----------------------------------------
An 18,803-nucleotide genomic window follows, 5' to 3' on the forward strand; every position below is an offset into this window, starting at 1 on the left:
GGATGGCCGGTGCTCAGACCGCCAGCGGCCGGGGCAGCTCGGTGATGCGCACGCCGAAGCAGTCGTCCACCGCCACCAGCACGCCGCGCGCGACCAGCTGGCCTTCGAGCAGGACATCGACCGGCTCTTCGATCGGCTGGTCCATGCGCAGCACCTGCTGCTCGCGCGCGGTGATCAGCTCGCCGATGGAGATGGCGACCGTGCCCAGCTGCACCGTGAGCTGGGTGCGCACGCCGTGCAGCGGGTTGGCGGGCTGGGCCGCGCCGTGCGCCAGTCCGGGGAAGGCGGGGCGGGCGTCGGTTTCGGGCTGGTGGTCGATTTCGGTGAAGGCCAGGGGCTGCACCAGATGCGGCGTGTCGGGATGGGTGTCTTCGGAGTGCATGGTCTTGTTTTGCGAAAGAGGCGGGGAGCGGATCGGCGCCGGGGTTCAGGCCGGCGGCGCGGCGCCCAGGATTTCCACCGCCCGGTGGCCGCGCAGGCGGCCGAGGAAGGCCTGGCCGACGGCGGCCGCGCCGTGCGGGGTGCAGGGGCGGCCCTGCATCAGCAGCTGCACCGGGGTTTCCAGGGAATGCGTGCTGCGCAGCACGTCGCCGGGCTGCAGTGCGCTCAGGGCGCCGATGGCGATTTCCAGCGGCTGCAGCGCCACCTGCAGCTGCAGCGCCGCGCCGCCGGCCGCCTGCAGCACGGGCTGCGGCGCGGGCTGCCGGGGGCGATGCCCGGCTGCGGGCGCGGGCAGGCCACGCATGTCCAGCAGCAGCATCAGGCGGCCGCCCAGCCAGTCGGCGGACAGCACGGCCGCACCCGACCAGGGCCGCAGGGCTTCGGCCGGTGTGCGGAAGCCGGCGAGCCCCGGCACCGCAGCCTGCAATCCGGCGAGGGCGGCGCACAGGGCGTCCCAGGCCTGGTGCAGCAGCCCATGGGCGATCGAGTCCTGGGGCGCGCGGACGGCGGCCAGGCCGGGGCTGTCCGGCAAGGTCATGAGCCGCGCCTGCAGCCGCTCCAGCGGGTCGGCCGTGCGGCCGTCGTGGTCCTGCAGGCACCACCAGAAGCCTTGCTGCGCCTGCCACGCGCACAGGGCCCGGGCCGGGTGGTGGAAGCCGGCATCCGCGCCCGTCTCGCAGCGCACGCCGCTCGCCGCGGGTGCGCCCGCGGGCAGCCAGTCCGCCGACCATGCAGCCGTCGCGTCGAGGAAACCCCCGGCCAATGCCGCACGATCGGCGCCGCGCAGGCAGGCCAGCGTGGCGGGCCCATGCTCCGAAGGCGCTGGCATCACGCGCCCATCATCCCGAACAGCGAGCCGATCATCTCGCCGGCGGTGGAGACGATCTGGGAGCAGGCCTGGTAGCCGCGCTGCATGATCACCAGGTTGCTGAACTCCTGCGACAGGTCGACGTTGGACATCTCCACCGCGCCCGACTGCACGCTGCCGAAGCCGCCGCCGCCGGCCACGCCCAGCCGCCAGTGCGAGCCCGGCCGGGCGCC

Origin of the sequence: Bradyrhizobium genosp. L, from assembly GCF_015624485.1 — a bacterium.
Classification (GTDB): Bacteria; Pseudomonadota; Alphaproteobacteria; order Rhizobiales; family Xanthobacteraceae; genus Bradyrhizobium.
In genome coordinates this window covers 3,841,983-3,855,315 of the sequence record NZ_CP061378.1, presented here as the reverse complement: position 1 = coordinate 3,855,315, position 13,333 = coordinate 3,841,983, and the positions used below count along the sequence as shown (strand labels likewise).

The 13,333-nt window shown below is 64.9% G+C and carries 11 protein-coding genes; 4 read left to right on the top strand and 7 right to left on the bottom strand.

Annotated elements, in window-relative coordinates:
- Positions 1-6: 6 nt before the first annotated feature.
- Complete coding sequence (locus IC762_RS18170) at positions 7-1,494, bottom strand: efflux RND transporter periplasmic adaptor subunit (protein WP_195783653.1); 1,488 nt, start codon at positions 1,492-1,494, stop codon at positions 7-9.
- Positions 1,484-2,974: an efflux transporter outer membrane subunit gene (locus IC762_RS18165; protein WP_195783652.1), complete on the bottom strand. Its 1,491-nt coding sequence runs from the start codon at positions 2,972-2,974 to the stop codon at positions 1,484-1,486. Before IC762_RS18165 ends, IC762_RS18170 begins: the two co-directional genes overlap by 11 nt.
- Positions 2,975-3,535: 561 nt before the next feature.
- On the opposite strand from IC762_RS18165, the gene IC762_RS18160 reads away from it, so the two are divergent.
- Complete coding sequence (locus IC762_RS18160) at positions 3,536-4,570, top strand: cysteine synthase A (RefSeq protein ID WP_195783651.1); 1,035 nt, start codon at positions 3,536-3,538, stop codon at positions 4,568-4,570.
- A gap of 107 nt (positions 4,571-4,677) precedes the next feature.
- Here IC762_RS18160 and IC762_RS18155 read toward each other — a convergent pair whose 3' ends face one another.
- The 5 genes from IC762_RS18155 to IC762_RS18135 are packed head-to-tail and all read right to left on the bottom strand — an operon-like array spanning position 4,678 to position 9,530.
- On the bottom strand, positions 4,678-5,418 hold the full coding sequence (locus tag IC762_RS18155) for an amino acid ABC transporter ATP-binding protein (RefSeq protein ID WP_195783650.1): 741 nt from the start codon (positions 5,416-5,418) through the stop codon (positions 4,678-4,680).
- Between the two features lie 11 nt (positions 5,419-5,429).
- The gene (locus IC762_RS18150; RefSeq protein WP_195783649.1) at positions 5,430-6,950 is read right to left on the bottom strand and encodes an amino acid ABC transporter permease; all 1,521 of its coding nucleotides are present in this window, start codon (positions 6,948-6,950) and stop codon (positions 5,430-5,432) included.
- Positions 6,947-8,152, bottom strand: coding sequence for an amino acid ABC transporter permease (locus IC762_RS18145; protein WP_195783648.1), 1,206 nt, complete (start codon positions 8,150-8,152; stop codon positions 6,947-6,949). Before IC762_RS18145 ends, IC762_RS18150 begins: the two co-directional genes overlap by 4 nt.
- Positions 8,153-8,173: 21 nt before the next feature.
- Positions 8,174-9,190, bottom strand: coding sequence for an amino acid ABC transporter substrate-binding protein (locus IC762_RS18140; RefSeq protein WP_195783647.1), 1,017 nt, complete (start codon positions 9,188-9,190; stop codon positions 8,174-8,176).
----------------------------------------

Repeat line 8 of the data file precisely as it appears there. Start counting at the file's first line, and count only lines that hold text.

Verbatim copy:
- Positions 1-6: 6 nt before the first annotated feature.